Change: Improvement or loss?
Choosing not to change risks failing if change is understood as improvement . In organizations, mainly the investors, but also drivers like competition, globalization, technology, and employees require change . Change always signifies loss that prompts threatening emotions, which cause resistance. Therefore, resistance to change needs to be understood from an individual’s emotional perspective . For example, people mostly don’t alter their change decisions related to moral dilemmas solely based on reason . Often, leaders and managers have a better understanding of the organizational situation than of individuals . Change antecedents, reactions to and consequences from changes like, for example, organizational commitment and job satisfaction, have to be carefully considered. Commitment can positively correlate with a favorable perception of proposed change, while commitment to the status quo can be negatively related .
Personality differences in predispositions to resist change
Helping conquering limitations in improving is a core function of leadership, and it is relieving for people to feel understood in their resistance to change . Indeed, supervisory support is a key factor in positively influencing people’s commitment to change . However, there might also be personality differences in predispositions, i.e., having negative thoughts, feelings, and behaviors towards organizational change . It is more difficult to positively influence job satisfaction for people characterized by lower levels of openness to change . Increased mindfulness (i.e., engagement in new and healthy thoughts and habits) and tolerance of ambiguity (i.e., tolerance of lack of clarity and uncertainty) predict a more positive attitude toward change .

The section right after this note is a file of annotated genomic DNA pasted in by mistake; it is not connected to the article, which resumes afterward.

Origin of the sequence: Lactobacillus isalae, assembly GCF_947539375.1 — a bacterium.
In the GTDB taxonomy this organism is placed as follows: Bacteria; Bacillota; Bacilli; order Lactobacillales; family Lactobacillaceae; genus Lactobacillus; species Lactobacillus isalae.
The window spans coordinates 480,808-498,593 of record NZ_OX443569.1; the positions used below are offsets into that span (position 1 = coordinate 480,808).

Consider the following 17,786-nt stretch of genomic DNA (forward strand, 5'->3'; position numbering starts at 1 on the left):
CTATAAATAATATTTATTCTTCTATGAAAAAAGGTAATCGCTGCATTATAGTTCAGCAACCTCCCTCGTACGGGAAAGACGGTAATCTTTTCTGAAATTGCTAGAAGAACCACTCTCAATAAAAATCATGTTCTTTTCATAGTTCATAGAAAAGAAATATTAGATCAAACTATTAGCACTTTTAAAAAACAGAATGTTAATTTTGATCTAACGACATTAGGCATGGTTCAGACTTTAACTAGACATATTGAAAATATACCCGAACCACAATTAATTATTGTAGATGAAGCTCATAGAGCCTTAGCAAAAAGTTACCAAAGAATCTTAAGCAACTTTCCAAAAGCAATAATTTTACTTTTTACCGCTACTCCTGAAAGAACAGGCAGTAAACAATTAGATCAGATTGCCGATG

Trust and authenticity in transformational leadership
Change follows a process , most simply described as ‘unfreeze,’ ‘mobilize,’ and ‘re-freeze’ . To help people through these phases, understanding their emotional and intellectual needs seems to be essential. Transformational leadership ought to consist of these qualities, but some researchers suggest a broader integration of leadership dimensions, including spiritual elements to bridge the gap between profit strategies and quality of life . Studies found that transformational leadership, regardless of the leaders’ behavior, was positively associated with promoting acceptance of change. Even change-specific leadership behavior could not compensate for transformational leadership, especially when there was a lot at stake personally for the change receivers. A history of long-term trustful relationships with their followers may be the reason for this as consistent research of authenticity in leadership evidenced too. In cases where the job impact of the change was low, rather than transformational leadership, proper change management practices were sufficient for effective change. This finding speaks for a close integration of the change leadership and change management disciplines 
We change for what we have chosen for ourselves
Resistance can be a capacity for change itself , sometimes coming from positive intentions too , and providing feedback from people who may know best about the day-to-day operational details . To support effective change, leadership should involve change-related training , possibly also in early developmentally sensitive school years . It is crucial to help individuals experiencing close and successful participation in the change process  because people are more likely to adapt what they have chosen for themselves .
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